Video art is a relative rarity on Washington's art scene, so Troyer Gallery's inclusion of a pair of videos in its edgy group show titled "Momentum" is a welcome change of pace. While the art form is seldom seen here, it is a hot medium in Manhattan and elsewhere. Some important galleries show videos, and some important museums and private individuals have begun collecting them.

It's a remarkable phenomenon because a great deal of video art is awful--boring, incoherent, visually uninteresting, technically weak and overly long--like a cross between bad TV, bad art and bad home video. But when a video succeeds, like Michael Joseph's "Above and Beyond," which is the strongest piece in this terrific show, the viewer gets hooked into an experience that is unique, powerful and unlike any other art form.

Joseph, a 32-year-old sculptor, photographer and video artist from New York City, shot the short piece, which takes place on the Brooklyn Bridge, earlier this year. In deceptively simple style, "Above and Beyond" documents a walk from Brooklyn toward Manhattan that takes a bizarre twist. The hand-held camera bounces from side to side in step with Joseph's stride as he trudges up the shadowed stairs to the bridge's pedestrian walkway and heads toward the backdrop of skyscrapers punctuating the horizon.

Joggers and other pedestrians flow past in both directions as the bridge's symmetry, grace and solidity frame the scene, which is set to a mix of music and ambient sound. Then, with a jump-cut, the everyday rhythms and vistas vanish. The camera looks out toward the harbor as Joseph walks along one of the bridge's mammoth supporting girders. He reaches the end, aims the lens straight down at the East River, then lets the camera fall. It tumbles through space but continues functioning after splashdown, bobbing gently in the current, rising and falling in the same cadence as the artist's stride. Then the screen goes black.

While suicide is the obvious reference, Joseph's video, which runs about five minutes, is so packed with beautiful, evocative imagery on so many levels that it can't be characterized as being just about taking one's own life. It can, for example, also be seen as an allegory for a young artist's struggle to make the transition from Brooklyn to the big time.

There's a certain dark humor in watching the real-life New Yorkers on the bridge, so utterly self-absorbed that they don't even notice the man with the video camera, let alone the glorious interplay of light and shadow that is all around them. And in the end, there's a hint of resurrection. Just before the camera goes overboard, a small boat can be seen below the bridge. In it are friends of the artist. That camera lives on.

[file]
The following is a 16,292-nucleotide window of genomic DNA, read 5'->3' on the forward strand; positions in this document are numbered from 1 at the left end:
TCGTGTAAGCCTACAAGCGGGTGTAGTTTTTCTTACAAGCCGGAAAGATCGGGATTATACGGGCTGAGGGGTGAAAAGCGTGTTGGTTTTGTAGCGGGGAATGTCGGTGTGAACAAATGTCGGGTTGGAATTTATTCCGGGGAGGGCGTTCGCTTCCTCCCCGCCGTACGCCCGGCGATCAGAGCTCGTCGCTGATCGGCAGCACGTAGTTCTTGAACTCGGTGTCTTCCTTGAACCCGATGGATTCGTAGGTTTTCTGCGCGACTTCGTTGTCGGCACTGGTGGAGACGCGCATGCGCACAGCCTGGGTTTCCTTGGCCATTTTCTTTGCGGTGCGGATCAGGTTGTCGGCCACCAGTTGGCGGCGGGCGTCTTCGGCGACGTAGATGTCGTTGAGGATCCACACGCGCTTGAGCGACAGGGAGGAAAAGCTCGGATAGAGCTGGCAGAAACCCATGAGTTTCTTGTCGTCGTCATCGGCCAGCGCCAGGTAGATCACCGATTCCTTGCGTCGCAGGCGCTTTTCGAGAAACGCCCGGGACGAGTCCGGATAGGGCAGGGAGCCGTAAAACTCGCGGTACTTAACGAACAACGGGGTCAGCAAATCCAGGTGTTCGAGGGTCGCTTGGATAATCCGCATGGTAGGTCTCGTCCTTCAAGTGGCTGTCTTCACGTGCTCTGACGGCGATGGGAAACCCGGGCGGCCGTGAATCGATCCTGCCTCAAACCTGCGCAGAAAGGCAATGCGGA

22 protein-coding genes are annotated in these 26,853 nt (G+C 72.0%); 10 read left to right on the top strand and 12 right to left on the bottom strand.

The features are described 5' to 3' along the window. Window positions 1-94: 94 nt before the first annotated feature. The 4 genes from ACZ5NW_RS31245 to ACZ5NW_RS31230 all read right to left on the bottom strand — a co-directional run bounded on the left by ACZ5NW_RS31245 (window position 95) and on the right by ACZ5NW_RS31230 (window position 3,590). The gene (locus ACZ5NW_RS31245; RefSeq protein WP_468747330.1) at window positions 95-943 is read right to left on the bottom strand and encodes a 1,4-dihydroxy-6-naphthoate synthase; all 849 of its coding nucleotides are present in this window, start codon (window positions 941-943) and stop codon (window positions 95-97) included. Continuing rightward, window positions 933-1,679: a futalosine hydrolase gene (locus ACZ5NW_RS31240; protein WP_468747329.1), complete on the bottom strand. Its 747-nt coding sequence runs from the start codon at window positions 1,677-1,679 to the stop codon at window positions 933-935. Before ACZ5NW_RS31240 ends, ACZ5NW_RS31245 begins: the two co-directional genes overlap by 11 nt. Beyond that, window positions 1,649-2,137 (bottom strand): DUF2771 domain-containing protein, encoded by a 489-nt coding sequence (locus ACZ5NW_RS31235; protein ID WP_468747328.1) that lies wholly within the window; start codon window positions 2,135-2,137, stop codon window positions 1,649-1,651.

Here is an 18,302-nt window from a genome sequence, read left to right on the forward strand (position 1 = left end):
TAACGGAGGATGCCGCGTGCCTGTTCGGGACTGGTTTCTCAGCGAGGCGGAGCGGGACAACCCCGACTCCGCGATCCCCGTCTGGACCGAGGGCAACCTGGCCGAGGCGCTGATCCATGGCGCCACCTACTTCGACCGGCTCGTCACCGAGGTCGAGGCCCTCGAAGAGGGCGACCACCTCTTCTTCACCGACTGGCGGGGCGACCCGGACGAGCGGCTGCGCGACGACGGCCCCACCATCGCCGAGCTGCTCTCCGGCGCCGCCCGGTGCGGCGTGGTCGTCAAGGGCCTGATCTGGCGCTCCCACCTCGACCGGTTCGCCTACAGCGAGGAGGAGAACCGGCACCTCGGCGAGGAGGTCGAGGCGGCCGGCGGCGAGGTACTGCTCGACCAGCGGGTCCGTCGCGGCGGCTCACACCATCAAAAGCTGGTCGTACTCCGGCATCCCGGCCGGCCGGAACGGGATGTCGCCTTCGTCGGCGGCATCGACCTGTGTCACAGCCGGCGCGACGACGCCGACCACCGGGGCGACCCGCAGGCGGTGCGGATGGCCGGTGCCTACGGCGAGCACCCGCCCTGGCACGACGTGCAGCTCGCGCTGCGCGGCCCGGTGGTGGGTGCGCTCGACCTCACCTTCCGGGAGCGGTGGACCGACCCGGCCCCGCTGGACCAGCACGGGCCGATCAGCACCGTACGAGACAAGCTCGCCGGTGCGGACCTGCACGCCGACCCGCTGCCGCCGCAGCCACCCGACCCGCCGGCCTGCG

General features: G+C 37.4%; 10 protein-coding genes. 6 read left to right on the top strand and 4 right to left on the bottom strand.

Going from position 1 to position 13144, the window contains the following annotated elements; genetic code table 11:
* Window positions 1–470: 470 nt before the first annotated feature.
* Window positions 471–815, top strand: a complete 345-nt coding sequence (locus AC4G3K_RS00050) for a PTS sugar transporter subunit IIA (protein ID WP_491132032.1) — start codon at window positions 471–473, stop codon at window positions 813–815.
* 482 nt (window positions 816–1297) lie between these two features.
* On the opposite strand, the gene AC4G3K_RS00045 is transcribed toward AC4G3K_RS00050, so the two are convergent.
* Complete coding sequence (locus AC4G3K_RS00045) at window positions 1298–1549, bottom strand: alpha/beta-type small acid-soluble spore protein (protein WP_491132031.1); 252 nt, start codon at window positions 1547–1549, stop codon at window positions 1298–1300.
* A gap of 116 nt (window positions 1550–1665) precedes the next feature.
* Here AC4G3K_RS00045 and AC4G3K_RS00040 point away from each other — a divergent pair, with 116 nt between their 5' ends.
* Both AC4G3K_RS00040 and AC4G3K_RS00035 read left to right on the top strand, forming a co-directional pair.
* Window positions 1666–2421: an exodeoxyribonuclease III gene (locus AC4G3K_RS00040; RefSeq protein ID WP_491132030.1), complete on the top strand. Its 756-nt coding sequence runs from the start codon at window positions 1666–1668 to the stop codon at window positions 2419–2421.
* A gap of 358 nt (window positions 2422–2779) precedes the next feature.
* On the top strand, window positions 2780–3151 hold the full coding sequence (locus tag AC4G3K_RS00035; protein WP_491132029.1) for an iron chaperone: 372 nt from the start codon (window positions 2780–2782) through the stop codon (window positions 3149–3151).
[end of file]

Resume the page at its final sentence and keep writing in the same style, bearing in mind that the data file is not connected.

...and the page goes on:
Whether that's a good thing is debatable. "Now Playing," from 1997, is Joseph's other video on display here. It shows him in a theater, taping a scene from a movie called "Spirit of the Beehive." Ah, the show within the show within the show, etc. That's not new, not interesting and not worth watching.

Fortunately, that undistinguished effort is more than compensated for by fine work from the five other artists in the show. All are relatively young, and their work is promising.

Sculptor Luisa Kazanas uses a variety of industrial materials, including cast urethane, paint, wax, Plexiglas and gel caps, to produce glossy works that look like biological mutations based on American life in the late 1990s.

In one large, bright red piece commenting on biotechnology, a pair of legs extends from the top of an egg shape studded with lumps that calls to mind naval mines or alien life forms from early science fiction films. Kazanas's three tiny sculptures enclosed in gel caps, which are titled "36-24-36," "GS-14" and "Mrs," are, respectively, bitingly funny looks at beauty, career and matrimony.

Rhona Bittner's color photographs from her series titled "Circus" revolve around the alienation of the individual in a mass society. Her circus performers stand alone in the spotlight in their colorful costumes, surrounded by darkness. They seem like fragile, exotic things, human orchids blossoming briefly before they disappear into blackness.

A similar fragility can be seen in Kim Hunter's manipulated, black-and-white photographs of children. She uses various materials--paint, chalk and charcoal--to make an overlay that provides narrative context on her poignant photographs of young, slightly forlorn-looking girls. By putting numbers and letters on the photograph, Hunter conveys the sense of a young person trying to develop intellectual and emotional systems for coping with a tough, hostile world.

Systems, both technical and aesthetic, are the driving force in Haegeen Kim's beautiful drawings on steel, as well as her untitled sculpture that is actually a drawing machine, endlessly producing two perfect circles, one drawn in graphite on the wall, the other drawn in ink on a piece of Plexiglas. It's a wonderful work, combining the hum and force of 20th century technology with late Renaissance lyricism.

The most overtly natural sculpture in the show is by Andrew Moe, who produces lively pieces full of energy and motion from wood, wire, reeds and steel. A few of Moe's efforts are reminiscent of Martin Puryear's work but lack his evocative and emotional impact.

Momentum, at Troyer Gallery, 1710 Connecticut Ave. NW, Wednesday-Saturday, 11 a.m.-5 p.m., through Aug. 21. 202-328-7189..

CAPTION: An untitled sculpture by Haegeen Kim that's actually a drawing machine, endlessly producing perfect circles.

CAPTION: Luisa Kazanas's bright red commentary on biotechnology is part of the group show "Momentum."